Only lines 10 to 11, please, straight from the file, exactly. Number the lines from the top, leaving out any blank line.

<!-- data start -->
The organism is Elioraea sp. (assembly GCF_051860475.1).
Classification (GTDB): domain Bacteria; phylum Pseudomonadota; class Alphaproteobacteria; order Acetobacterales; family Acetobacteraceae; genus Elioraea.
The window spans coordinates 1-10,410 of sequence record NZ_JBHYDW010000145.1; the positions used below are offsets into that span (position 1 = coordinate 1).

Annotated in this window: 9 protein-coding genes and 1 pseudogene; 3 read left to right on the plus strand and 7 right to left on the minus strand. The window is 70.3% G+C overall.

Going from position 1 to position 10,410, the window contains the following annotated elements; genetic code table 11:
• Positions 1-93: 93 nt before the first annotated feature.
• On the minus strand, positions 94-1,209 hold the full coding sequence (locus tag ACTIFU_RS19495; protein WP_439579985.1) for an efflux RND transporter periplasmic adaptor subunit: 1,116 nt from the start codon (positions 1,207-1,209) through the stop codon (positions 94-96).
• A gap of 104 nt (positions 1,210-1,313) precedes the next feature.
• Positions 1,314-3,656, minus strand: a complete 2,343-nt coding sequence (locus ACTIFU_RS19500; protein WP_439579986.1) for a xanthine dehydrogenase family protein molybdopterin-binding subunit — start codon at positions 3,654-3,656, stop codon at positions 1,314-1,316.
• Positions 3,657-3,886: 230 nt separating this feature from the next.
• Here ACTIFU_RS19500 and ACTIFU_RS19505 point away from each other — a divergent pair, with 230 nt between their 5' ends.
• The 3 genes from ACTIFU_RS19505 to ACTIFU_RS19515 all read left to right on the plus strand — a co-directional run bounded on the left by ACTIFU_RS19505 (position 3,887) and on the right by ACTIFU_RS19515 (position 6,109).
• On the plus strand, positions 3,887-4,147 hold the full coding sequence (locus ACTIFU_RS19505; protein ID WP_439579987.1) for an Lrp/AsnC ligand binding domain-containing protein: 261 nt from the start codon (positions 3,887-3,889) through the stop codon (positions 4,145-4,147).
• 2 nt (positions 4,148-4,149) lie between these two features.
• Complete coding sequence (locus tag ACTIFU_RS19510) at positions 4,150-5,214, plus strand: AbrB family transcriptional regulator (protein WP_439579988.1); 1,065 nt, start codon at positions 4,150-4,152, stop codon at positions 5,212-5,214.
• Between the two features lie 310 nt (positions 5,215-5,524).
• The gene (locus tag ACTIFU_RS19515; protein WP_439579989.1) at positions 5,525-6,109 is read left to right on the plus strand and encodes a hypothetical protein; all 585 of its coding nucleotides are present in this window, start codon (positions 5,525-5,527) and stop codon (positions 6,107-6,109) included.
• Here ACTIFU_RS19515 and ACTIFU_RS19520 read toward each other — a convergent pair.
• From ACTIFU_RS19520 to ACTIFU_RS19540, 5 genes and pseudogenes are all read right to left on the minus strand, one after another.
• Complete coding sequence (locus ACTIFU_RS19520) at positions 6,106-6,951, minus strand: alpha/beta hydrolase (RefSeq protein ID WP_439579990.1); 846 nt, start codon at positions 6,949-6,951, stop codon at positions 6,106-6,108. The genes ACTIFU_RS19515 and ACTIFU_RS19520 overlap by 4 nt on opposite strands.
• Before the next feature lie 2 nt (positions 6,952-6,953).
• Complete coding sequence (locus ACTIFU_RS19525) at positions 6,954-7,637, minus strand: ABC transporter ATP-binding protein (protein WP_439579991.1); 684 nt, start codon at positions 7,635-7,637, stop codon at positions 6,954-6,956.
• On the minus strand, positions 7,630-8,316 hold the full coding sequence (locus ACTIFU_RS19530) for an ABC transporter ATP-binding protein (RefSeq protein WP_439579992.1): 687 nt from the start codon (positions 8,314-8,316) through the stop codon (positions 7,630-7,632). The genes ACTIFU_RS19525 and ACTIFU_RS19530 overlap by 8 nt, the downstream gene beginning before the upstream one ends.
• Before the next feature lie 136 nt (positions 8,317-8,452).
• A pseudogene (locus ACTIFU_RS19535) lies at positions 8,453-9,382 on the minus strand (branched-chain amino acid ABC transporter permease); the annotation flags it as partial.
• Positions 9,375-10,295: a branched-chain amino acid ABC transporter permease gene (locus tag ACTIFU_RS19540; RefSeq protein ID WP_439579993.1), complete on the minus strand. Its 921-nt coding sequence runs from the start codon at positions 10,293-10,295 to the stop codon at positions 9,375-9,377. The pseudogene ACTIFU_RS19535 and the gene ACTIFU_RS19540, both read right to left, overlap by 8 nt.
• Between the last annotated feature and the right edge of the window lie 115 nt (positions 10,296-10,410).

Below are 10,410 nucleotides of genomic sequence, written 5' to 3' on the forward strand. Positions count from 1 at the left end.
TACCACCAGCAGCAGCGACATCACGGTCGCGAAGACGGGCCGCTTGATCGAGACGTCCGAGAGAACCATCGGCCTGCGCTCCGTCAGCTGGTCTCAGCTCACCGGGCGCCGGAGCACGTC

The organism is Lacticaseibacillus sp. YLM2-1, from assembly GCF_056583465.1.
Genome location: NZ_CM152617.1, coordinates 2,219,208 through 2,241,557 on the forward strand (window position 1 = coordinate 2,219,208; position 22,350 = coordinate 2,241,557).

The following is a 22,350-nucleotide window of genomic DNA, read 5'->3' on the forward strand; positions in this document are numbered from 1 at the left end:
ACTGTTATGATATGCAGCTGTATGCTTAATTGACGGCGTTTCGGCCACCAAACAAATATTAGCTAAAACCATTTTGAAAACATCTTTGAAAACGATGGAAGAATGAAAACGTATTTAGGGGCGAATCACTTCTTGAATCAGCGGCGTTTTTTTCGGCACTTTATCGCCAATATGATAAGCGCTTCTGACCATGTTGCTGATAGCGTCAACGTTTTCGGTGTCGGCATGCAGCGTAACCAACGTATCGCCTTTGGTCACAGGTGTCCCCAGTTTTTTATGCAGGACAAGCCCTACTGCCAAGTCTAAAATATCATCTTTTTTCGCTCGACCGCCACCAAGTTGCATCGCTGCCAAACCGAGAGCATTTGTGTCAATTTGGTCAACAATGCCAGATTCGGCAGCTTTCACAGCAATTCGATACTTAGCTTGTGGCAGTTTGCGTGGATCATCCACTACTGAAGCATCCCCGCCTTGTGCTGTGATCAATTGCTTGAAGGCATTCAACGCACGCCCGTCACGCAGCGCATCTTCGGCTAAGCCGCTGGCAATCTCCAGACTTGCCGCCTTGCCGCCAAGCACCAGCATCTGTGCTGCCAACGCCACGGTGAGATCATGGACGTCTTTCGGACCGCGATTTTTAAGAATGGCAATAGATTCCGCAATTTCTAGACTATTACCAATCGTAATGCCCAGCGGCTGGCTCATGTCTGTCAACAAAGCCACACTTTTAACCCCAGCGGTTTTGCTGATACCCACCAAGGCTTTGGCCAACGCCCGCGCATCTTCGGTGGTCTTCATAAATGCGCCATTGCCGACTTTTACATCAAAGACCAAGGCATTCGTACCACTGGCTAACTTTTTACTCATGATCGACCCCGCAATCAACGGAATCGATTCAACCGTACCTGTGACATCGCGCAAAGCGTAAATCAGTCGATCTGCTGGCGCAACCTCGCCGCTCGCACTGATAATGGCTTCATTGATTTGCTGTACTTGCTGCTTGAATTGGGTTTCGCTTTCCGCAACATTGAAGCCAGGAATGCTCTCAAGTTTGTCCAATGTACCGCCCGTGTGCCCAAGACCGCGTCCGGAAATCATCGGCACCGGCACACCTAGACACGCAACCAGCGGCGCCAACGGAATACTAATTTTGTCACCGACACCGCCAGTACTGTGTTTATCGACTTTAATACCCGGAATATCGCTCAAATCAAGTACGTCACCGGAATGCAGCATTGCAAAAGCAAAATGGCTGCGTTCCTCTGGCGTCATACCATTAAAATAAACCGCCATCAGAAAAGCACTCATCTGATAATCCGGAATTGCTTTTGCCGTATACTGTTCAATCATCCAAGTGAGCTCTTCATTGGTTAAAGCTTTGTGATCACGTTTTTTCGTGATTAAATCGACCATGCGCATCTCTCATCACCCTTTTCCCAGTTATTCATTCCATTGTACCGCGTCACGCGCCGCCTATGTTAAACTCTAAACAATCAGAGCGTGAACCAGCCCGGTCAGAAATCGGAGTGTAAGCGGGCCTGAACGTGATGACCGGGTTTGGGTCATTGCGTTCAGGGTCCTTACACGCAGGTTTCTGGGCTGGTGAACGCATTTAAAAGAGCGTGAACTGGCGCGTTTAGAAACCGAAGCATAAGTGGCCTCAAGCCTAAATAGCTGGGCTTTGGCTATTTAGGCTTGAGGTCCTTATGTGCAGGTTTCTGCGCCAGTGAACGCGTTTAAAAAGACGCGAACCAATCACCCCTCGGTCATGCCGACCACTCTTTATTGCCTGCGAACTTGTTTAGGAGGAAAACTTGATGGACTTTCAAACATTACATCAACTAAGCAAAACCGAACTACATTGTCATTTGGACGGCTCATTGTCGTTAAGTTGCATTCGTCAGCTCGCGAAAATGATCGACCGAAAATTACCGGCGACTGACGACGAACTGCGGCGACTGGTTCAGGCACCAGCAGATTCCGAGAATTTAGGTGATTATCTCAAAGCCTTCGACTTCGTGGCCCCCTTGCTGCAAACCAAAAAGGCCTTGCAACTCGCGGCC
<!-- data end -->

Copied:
• Positions 3,657-3,886: 230 nt separating this feature from the next.
• Here ACTIFU_RS19500 and ACTIFU_RS19505 point away from each other — a divergent pair, with 230 nt between their 5' ends.